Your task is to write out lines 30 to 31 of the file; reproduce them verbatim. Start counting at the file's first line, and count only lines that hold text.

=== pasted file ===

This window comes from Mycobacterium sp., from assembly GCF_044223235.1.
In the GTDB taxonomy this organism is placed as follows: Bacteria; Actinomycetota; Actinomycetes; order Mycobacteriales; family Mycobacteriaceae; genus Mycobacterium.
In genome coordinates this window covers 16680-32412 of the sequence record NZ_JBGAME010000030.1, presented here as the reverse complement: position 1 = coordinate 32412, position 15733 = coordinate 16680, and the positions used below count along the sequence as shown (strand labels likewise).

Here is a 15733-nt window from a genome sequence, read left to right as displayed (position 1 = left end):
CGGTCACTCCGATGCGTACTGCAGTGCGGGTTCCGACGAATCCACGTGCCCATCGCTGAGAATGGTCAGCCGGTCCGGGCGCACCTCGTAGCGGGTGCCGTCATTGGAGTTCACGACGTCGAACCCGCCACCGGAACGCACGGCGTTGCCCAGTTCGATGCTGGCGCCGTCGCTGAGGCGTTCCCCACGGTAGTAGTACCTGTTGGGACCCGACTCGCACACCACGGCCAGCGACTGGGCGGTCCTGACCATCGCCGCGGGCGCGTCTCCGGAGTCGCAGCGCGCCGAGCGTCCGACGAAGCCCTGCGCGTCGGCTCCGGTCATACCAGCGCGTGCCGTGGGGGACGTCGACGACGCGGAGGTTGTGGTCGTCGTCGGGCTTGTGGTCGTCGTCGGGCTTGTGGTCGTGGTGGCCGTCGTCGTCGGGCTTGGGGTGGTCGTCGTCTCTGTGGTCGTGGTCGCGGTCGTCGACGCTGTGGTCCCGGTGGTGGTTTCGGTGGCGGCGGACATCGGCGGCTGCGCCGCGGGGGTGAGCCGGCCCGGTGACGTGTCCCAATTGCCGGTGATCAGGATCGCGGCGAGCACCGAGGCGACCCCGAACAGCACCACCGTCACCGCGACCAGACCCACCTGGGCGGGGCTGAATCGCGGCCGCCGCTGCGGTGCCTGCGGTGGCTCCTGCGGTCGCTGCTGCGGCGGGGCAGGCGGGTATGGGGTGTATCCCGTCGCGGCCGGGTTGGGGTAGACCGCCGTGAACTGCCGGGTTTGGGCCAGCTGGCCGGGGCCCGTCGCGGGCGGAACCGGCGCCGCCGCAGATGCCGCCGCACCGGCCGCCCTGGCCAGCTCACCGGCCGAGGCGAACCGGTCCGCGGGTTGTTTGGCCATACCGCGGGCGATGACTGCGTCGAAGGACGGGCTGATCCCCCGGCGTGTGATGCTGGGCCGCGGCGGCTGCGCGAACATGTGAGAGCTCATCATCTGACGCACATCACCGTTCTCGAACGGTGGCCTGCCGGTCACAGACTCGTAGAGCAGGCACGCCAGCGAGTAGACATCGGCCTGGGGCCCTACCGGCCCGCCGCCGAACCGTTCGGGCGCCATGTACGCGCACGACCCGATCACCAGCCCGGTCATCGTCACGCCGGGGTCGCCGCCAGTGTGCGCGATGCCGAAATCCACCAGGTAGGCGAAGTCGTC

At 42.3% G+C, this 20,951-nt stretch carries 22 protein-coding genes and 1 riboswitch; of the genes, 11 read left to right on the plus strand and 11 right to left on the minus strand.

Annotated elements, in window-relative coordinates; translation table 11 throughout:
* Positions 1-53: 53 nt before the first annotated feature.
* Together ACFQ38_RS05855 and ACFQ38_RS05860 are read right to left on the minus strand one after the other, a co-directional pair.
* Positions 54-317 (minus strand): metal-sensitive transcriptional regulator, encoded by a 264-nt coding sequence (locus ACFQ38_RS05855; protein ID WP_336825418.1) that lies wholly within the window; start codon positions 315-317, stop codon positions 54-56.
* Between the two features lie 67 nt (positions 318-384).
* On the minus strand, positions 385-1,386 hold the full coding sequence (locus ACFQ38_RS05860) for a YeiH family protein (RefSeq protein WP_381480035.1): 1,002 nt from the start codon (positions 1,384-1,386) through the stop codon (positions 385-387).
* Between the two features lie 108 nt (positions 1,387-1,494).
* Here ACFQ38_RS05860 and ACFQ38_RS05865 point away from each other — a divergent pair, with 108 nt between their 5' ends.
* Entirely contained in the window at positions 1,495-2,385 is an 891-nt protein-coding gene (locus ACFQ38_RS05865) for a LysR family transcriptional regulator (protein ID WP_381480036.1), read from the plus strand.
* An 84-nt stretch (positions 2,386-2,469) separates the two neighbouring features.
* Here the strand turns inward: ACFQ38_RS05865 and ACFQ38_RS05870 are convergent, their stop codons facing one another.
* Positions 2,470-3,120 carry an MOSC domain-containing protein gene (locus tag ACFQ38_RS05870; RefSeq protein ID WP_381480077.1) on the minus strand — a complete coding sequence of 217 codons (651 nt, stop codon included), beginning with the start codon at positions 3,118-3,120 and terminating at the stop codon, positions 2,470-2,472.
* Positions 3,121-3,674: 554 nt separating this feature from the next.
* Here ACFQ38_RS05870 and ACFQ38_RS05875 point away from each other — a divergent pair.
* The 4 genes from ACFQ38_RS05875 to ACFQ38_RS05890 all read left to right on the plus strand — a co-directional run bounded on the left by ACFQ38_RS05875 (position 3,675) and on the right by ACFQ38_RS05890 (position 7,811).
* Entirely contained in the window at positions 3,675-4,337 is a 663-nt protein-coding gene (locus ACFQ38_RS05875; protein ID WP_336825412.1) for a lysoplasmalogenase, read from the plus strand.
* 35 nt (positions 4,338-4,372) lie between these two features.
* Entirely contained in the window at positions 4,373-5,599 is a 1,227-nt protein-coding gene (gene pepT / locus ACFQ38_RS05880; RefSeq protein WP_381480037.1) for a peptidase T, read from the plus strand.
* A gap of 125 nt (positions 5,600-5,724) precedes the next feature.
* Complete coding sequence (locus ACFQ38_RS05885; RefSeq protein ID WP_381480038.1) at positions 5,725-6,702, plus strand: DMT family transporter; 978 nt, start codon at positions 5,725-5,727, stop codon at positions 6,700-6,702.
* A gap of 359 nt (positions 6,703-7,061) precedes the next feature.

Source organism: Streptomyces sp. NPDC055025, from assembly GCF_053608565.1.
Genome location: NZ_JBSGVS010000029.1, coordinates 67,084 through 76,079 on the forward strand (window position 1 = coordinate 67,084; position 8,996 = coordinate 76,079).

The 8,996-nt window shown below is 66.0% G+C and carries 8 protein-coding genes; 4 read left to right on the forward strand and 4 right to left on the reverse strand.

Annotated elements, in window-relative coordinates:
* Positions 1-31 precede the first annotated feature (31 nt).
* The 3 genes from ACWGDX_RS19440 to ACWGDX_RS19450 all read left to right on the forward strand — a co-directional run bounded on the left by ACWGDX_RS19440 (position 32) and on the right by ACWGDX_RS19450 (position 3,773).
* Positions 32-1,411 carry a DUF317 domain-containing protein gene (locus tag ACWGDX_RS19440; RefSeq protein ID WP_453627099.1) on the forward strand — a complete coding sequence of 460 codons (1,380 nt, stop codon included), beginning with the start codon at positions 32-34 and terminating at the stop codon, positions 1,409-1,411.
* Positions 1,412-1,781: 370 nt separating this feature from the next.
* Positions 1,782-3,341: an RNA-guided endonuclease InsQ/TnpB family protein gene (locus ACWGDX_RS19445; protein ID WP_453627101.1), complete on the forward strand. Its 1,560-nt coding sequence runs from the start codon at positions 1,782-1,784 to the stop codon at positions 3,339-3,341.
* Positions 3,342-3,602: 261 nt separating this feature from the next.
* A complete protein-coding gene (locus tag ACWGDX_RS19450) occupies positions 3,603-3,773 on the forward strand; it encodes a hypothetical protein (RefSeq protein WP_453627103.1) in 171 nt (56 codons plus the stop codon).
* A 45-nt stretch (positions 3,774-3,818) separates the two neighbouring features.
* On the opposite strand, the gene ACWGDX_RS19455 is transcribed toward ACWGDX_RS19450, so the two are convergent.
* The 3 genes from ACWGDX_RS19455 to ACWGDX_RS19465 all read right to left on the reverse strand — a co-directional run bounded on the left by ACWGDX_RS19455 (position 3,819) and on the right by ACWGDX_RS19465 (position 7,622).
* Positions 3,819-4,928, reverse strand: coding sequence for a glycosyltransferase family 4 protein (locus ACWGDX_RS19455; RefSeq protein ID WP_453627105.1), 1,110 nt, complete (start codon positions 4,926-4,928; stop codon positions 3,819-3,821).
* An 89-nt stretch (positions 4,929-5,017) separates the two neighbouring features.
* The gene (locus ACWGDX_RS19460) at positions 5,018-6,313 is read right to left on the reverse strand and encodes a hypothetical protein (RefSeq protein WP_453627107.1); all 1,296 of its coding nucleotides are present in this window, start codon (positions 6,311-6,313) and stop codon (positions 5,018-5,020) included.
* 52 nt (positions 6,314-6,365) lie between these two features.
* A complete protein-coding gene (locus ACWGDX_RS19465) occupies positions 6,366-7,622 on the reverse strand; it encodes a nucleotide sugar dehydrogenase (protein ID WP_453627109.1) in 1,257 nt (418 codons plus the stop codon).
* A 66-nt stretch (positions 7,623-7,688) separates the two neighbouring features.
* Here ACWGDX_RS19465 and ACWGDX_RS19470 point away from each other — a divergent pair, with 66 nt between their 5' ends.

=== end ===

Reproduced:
The 8,996-nt window shown below is 66.0% G+C and carries 8 protein-coding genes; 4 read left to right on the forward strand and 4 right to left on the reverse strand.

Annotated elements, in window-relative coordinates: